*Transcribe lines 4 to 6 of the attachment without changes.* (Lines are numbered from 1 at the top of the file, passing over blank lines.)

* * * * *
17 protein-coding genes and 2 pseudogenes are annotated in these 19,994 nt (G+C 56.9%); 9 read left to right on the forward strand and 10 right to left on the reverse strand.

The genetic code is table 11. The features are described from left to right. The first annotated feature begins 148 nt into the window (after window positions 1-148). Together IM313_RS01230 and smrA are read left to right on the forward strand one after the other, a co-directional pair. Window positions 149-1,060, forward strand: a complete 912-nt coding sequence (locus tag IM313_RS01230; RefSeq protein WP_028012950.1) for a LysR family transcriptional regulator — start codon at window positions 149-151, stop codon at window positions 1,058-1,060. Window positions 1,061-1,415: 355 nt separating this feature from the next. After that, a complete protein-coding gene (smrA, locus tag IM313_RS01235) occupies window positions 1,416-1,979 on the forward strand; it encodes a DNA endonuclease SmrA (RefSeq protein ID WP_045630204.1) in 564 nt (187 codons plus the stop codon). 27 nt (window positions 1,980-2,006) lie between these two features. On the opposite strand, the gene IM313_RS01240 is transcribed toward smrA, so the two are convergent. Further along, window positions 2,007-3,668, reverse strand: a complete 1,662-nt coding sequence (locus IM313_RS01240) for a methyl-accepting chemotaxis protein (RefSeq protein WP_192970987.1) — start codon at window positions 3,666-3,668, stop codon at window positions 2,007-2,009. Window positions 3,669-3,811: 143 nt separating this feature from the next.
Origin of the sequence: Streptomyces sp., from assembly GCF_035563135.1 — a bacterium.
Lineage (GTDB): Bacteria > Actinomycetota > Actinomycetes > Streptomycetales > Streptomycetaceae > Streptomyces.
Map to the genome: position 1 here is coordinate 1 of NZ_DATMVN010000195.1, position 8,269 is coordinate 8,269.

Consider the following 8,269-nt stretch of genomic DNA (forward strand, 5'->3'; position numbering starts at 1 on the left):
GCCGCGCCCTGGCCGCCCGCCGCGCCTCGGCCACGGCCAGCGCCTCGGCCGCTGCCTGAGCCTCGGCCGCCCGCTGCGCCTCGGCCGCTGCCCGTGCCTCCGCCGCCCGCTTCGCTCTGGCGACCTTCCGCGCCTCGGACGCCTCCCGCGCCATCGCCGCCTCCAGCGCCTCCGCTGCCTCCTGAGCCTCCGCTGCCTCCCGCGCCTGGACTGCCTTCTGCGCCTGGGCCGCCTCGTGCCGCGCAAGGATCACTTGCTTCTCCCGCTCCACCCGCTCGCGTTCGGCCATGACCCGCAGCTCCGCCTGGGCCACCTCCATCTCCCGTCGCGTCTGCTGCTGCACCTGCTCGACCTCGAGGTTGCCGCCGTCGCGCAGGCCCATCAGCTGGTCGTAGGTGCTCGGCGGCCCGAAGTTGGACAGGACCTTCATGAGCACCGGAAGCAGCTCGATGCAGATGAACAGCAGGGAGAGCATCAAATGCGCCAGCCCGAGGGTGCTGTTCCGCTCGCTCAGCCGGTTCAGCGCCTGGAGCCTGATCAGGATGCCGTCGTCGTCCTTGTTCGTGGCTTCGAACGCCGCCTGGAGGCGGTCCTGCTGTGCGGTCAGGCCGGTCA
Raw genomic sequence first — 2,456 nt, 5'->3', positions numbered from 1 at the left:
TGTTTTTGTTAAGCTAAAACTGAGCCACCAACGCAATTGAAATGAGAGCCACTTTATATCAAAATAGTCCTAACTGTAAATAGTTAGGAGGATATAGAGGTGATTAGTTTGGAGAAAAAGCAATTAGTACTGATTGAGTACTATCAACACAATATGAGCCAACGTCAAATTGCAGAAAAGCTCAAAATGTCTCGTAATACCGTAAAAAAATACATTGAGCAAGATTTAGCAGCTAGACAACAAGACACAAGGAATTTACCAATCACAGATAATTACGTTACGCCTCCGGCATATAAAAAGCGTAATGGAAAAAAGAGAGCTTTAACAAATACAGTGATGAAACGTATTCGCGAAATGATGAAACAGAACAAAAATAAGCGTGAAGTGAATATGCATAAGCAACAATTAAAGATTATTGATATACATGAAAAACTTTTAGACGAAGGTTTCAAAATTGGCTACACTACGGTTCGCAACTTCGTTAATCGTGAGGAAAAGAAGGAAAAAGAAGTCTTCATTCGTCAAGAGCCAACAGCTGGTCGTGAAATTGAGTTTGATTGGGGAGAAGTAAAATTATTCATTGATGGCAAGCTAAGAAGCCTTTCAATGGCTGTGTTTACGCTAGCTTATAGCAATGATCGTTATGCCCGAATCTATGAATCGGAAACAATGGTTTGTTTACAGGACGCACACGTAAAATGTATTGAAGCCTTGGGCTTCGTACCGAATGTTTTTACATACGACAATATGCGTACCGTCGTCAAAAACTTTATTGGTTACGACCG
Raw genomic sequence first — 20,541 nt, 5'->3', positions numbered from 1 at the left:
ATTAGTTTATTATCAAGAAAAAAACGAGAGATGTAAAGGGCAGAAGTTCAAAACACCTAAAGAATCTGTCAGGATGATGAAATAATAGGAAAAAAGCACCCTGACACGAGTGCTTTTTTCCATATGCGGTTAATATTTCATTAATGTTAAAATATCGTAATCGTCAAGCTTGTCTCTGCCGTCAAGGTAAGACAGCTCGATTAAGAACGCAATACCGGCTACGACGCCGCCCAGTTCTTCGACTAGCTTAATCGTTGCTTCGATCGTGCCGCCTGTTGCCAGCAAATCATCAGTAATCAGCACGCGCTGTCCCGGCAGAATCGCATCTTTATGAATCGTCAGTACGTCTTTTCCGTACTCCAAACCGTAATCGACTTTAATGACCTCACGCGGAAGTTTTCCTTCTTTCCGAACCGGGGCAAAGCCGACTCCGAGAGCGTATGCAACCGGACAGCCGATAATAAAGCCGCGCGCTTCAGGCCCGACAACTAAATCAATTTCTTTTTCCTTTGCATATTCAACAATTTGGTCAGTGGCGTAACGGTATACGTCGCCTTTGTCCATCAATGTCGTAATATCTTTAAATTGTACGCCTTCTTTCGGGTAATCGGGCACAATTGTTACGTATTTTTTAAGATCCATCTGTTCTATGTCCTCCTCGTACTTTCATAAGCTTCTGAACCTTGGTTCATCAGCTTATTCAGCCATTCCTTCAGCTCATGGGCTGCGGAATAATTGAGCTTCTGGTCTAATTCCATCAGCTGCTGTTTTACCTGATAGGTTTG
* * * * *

Lineage (GTDB): Bacteria > Actinomycetota > Actinomycetes > Streptomycetales > Streptomycetaceae > Streptomyces.
Map to the genome: position 1 here is coordinate 1 of NZ_DATMVN010000195.1, position 8,269 is coordinate 8,269.

Consider the following 8,269-nt stretch of genomic DNA (forward strand, 5'->3'; position numbering starts at 1 on the left):